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fir

classic fpu code goes out ?

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it seem to me that modern compilers generate only xmm (ymm?) 16 register code and thus classic fpu commands gone out.. i am not sure tho this, this is just some  observation.. is this true ? In modern compiled program there is no classic fpu at all? is xmm code noticably faster?

Edited by fir

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SSE is way better than x87(FPU). Every CPU from the last decade supports SSE, so some new compilers compile SSE by default.

 

BTW, AVX is better then SSE. This is true for AVX128 as well - AVX has non-destructive destination, so compilers can better utilize the xmm registers.

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SSE is way better than x87(FPU). Every CPU from the last decade supports SSE, so some new compilers compile SSE by default.

 

BTW, AVX is better then SSE. This is true for AVX128 as well - AVX has non-destructive destination, so compilers can better utilize the xmm registers.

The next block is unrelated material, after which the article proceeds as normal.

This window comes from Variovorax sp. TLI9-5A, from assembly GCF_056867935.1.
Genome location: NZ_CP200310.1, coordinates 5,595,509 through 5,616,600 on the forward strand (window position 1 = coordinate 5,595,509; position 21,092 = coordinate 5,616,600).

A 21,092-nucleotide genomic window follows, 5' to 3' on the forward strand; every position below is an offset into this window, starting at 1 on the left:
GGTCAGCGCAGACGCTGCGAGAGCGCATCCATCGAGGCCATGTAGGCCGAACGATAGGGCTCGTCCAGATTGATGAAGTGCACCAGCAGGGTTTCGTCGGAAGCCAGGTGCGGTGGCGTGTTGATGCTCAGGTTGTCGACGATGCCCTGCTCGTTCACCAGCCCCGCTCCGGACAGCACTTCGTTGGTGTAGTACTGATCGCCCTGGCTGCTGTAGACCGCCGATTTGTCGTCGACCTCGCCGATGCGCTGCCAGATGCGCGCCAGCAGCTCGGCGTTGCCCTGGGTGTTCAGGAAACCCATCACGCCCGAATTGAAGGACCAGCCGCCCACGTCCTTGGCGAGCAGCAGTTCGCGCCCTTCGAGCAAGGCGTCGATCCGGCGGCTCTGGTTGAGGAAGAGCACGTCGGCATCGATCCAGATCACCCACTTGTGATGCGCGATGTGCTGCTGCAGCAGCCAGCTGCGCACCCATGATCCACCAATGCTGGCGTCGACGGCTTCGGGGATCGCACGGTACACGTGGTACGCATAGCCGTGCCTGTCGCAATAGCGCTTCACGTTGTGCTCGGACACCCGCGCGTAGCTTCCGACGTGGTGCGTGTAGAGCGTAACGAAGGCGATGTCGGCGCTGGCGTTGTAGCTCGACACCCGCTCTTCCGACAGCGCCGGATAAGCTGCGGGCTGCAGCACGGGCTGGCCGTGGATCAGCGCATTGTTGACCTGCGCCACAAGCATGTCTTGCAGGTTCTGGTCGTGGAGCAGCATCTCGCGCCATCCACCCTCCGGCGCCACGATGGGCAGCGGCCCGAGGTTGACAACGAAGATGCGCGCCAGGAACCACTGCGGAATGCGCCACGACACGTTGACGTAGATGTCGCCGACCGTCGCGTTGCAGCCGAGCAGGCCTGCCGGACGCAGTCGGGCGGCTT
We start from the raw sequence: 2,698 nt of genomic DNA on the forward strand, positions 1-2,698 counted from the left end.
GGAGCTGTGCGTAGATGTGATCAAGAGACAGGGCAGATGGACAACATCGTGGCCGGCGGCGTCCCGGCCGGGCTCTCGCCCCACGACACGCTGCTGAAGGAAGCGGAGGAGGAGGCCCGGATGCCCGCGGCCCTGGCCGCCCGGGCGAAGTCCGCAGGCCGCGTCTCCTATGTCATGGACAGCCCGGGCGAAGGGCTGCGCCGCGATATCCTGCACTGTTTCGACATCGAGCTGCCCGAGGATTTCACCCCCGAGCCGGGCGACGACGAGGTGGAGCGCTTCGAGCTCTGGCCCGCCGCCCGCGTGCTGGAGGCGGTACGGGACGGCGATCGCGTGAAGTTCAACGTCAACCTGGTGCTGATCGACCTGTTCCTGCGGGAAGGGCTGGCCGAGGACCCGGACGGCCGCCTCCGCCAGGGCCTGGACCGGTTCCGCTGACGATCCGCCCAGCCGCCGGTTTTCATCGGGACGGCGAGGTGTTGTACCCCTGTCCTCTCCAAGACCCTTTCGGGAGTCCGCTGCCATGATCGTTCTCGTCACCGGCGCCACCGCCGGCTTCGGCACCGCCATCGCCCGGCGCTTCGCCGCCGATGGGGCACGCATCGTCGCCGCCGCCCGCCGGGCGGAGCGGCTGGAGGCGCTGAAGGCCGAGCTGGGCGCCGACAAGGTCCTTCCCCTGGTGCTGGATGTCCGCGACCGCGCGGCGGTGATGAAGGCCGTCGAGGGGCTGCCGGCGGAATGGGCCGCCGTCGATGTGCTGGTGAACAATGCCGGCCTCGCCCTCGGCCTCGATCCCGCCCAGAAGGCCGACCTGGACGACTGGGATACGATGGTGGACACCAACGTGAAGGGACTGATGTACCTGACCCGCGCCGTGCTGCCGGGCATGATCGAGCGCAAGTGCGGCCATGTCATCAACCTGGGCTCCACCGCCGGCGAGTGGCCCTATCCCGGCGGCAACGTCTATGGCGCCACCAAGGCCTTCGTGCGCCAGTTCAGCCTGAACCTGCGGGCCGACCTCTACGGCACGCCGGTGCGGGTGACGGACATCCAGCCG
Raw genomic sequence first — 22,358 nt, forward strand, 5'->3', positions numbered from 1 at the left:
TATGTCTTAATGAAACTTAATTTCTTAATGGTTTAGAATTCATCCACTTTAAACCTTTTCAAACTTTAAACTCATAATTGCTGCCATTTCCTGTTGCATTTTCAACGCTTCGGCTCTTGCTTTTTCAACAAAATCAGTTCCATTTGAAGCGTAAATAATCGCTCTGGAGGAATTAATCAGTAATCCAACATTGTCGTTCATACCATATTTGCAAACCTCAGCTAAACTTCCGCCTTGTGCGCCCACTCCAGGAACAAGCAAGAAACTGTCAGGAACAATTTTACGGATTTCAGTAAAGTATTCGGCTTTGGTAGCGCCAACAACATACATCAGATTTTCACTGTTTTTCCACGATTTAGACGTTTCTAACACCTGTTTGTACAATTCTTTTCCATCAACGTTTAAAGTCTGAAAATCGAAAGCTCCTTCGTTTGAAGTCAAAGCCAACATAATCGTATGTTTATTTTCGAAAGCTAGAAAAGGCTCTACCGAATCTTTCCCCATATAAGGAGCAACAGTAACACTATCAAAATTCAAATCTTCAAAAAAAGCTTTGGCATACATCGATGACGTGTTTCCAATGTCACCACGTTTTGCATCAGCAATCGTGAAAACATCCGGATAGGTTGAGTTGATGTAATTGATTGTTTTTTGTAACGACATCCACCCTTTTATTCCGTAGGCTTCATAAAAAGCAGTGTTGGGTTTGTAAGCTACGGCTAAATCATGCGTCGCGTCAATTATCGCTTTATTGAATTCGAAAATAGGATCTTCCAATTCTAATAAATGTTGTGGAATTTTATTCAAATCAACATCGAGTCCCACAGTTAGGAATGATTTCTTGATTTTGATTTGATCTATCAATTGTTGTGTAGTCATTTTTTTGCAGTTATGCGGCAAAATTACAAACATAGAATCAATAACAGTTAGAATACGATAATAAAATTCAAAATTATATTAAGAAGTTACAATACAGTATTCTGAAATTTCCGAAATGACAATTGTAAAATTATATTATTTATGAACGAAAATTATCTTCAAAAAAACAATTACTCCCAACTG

It should be noted that a large number of people have cpu's that can't use AVX.

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Assuming you're using Visual Studio:

 

- All 64 bit programs will use SSE instructions, because all 64-bit CPUs have them and x87 isn't supported in the ABI.

- 32 bit programs may still use the x87 FPU instructions, depending on the the /ARCH switch, which defaults to SSE2 from 2012 onwards.

 

The documentation also says the compiler can use x87 code in 32-bit programs where it's faster than the SSE alternative.

 

The most modern processor without SSE2 is the AMD Athlon XP, which is old enough that it should be safe to compile your game with /ARCH:SSE2. In fact these days almost everyone has SSE3 CPUs. Take a look at http://store.steampowered.com/hwsurvey?platform=pc#cat0 under "Other Settings (PC)".

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Any 64bit X86 CPU nowadays supports SSE2 so when you compile in x64 mode it will not generate FPU instructions any more and just switch to SSE2 instead.